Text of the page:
The Ryan-Murray Budget Deal. The Mount Vernon Assembly. On the surface, one issue has nothing to do with the other. In reality? They are tied together, the very existence of the first — and the stunning lack of credibility of Speaker John Boehner — explaining the reason for the second.
Still new to the Deep South, on Sunday afternoon we attended a holiday cultural performance held in our Alabama hometown’s splendid high school auditorium. The elaborately decorated stage was resplendent with professional performers who were joined by local school children. The latter had plainly taken their rehearsals seriously and were visibly thrilled to be participating.
Moreover, private donations funded almost two thousand tickets for children from the surrounding county to attend one of the performances presented over the past few days. The auditorium was abuzz with a very diverse crowd of uniformly excited kids.
Yet imagine our consternation when we saw children on stage playing the roles of tin soldiers, armed with toy rifles and swords. What is more, the guns (which even included an artillery piece) were fired with staged deadly effect on numerous adversaries. And, more shocking still, one child used his sword to stab to death a threatening creature, and then to cut off a crown attached to its head. An imitation scalping, in effect, carried out by a young boy in front of hundreds of even younger and surely impressionable school children.
When he was elected president of South Africa in 1994, Nelson Mandela’s country was a sizzling stovetop of grievances and ideologies, a place where the vestiges of Apartheid mixed with newer black nationalist and Marxist resentments. The pressures Mandela faced were enormous.
One of them was to follow the example of Robert Mugabe, president of nearby Zimbabwe. A gapingly disproportionate amount of land in both Zimbabwe and South Africa was owned by the white minority. Mugabe was in the process of implementing a sweeping, coercive land reform plan that would redistribute land en masse, and without compensation, from whites to black farmers. This ultimately hyper-inflated his currency and annihilated the Rhodesian economy.
Has anyone noticed that your brand has replaced your self?
First impressions have always been important, but became critical to survival when Americans left the farm for the city and needed to get a job from someone they were not related to or friends with. Dale Carnegie cashed in on this demographic shift with his bestselling 1936 book “How to Win Friends and Influence People.”
The advent of social media, however, seems to have unleashed an obsessive inner need to mark our territory like dogs who stop every five feet to spread their scent, and not just on Facebook, Instagram and Twitter.
I am no scientist, but I’ve noticed you no longer have to Google people to find out who they are. Just look at the back of their car. It will often tell you not just their political affiliation, a long-standing tradition, but where and how much they spend on vacation, their yearly tuition bills, and their social class.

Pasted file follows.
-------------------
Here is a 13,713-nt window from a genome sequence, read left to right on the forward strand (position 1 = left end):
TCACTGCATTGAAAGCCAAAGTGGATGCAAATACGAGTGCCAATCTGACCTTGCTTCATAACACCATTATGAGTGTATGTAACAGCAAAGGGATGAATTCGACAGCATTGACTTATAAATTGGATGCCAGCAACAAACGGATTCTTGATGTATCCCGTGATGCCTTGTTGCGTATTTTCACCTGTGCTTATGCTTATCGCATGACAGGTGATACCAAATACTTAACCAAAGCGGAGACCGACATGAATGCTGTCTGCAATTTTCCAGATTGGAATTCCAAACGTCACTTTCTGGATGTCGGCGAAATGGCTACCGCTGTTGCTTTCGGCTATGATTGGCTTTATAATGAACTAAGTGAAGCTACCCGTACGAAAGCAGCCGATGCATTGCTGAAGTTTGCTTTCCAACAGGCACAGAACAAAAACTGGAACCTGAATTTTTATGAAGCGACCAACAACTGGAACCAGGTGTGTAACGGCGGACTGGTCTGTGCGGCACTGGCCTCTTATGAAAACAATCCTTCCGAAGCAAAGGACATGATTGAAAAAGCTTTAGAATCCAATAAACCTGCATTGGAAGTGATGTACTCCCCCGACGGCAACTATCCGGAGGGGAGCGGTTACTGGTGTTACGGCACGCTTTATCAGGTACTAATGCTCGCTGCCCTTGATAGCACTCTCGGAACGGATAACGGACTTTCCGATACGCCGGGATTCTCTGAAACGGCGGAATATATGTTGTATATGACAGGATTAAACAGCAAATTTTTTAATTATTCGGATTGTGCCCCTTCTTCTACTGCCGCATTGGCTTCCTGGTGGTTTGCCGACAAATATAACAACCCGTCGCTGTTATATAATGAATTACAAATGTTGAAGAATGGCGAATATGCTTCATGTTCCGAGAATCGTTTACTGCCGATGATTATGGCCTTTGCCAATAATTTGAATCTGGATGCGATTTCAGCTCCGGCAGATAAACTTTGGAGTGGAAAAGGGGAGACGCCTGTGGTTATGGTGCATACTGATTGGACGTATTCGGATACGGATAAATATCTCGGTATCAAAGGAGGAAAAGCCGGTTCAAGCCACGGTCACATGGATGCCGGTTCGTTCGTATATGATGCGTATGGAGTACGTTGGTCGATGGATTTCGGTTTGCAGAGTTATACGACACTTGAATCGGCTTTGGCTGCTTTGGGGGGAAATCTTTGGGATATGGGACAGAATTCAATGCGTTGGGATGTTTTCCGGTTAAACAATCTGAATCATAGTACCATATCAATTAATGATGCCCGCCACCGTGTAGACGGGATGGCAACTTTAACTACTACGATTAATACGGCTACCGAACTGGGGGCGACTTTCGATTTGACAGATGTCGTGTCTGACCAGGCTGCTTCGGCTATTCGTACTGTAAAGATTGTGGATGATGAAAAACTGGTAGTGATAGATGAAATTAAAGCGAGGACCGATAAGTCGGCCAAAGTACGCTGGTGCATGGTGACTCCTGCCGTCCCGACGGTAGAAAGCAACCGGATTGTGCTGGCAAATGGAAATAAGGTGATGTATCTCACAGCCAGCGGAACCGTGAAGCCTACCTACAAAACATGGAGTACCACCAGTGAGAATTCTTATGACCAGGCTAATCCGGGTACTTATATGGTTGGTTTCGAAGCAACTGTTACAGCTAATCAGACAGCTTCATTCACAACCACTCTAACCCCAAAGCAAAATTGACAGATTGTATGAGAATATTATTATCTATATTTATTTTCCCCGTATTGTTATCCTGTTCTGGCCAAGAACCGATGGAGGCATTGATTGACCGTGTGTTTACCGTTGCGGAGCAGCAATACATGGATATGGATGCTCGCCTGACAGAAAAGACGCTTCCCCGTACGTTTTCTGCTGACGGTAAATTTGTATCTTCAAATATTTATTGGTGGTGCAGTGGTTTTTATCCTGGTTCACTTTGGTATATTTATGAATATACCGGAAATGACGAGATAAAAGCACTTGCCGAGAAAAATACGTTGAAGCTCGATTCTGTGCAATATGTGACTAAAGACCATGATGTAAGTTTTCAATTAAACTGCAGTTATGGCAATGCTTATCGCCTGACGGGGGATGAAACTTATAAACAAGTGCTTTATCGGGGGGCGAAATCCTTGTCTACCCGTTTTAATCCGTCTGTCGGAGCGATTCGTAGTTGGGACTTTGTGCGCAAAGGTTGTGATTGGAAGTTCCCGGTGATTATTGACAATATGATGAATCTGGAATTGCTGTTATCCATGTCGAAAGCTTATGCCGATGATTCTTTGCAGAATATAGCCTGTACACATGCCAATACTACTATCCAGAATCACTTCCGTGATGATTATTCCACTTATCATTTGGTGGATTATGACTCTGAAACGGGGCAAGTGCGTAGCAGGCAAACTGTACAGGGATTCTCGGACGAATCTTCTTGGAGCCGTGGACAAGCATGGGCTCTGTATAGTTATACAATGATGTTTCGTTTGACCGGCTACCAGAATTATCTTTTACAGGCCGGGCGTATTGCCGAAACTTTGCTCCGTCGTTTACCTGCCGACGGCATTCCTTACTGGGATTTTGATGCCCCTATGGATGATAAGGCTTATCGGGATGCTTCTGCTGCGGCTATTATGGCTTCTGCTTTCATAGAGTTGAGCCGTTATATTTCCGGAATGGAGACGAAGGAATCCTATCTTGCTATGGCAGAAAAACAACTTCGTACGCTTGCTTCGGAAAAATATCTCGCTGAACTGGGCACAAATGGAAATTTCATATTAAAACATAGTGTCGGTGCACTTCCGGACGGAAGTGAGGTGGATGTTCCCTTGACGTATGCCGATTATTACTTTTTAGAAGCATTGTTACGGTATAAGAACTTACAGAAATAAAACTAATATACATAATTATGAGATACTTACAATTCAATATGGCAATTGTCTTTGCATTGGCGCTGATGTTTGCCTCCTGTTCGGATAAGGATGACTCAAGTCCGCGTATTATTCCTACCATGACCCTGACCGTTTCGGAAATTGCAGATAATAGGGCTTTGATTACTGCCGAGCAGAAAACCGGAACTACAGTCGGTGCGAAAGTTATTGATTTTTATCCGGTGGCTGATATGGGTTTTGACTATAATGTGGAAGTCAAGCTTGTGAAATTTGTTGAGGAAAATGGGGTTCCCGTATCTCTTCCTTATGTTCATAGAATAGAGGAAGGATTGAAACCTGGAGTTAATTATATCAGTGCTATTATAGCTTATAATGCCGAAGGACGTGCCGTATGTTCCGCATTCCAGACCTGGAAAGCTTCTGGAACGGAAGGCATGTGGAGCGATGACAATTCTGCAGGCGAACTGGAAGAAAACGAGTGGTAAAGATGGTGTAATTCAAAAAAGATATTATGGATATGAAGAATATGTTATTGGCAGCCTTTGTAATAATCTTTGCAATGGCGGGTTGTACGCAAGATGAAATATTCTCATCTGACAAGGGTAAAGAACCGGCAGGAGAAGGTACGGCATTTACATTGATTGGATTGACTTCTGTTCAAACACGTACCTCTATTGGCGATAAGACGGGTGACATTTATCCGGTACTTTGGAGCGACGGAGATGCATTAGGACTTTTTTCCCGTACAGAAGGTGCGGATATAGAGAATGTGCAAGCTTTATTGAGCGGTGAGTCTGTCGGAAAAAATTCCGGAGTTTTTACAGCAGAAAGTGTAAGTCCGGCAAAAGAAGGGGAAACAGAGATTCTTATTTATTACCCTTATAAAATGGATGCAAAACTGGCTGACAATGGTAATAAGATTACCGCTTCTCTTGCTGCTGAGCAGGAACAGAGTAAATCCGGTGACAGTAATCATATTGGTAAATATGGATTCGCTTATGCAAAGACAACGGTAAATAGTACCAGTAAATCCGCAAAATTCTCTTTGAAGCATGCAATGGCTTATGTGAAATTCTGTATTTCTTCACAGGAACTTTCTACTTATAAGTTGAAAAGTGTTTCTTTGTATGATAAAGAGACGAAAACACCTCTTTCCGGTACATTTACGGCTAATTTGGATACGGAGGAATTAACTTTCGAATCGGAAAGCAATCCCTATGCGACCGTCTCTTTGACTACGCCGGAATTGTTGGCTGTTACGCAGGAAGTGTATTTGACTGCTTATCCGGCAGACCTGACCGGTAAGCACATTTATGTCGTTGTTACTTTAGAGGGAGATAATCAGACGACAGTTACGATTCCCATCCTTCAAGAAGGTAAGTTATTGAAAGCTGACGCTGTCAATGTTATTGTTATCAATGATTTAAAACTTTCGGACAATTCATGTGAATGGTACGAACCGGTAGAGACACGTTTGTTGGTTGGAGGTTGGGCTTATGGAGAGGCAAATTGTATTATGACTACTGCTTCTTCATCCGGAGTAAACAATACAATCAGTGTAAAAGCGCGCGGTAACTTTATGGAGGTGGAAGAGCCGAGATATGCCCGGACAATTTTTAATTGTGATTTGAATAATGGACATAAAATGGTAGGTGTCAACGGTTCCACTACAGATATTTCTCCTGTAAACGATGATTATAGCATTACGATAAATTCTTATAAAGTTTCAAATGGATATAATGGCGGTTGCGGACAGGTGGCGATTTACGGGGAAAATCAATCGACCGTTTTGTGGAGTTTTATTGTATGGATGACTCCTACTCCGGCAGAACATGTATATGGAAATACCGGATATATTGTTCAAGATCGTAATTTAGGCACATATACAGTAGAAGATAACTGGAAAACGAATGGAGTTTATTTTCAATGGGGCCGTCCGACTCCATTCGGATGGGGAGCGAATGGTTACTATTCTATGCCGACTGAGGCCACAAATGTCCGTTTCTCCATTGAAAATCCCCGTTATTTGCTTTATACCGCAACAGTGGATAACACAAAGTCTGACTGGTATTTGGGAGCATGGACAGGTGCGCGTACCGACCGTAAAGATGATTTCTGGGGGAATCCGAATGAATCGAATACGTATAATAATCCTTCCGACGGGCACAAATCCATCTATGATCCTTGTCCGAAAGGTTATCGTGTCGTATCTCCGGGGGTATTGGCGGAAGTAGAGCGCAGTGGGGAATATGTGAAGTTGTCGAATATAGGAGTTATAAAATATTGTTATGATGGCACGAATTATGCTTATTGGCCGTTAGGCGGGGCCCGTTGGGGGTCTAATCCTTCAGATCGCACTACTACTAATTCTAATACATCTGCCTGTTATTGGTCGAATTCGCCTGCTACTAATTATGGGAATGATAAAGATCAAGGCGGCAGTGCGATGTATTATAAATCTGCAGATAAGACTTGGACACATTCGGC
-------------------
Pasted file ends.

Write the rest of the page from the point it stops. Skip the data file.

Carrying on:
I do my fair share of carping about Washington’s “elites,” say, for their free-spending ways or their reckless adventurism abroad. That said, when I speak to family and friends back in the Heartland, I usually dissent from at least some of the common epithets thrown at the inhabitants of the Beltway who claim to govern America. “Stupid,” “dumb,” “idiots,” and sometimes “clueless” are the typical pejoratives used. From my perspective only the last one is accurate. The denizens of Washington may live in an impenetrable bubble, but they are actually quite smart, well educated, top of their class, and… clueless as to what most Americans are thinking and feeling. Poor judgments on the NSA’s snooping and the proposed intervention into Syria are just two recent examples. And the President’s patent falsehoods about letting folks hold onto their existing insurance plans, well, that was not stupidity but outright dishonesty predicated upon the view that the rubes will sit still for anything on offer from their betters in Washington.
You’d have thought the president of the NRA had called for the tarring and feathering of mourning dove hunters! All it took for Pope Francis to bring down on himself the Wrath of Rush Limbaugh last week was to disrespect — or appear to be disrespecting — capitalistic economics, in the context of calling for a new Christian evangelism.
“The worship of the ancient golden calf,” said the pope, “has returned in a new and ruthless guise in the idolatry of money and the dictatorship of an impersonal economy lacking a truly human purpose.” Further: “The culture of prosperity deadens us; we are thrilled if the market offers us something new to purchase.” There was, to make matters worse, some severe language regarding “trickle-down economics” and that good old Darwinian notion called “survival of the fittest.”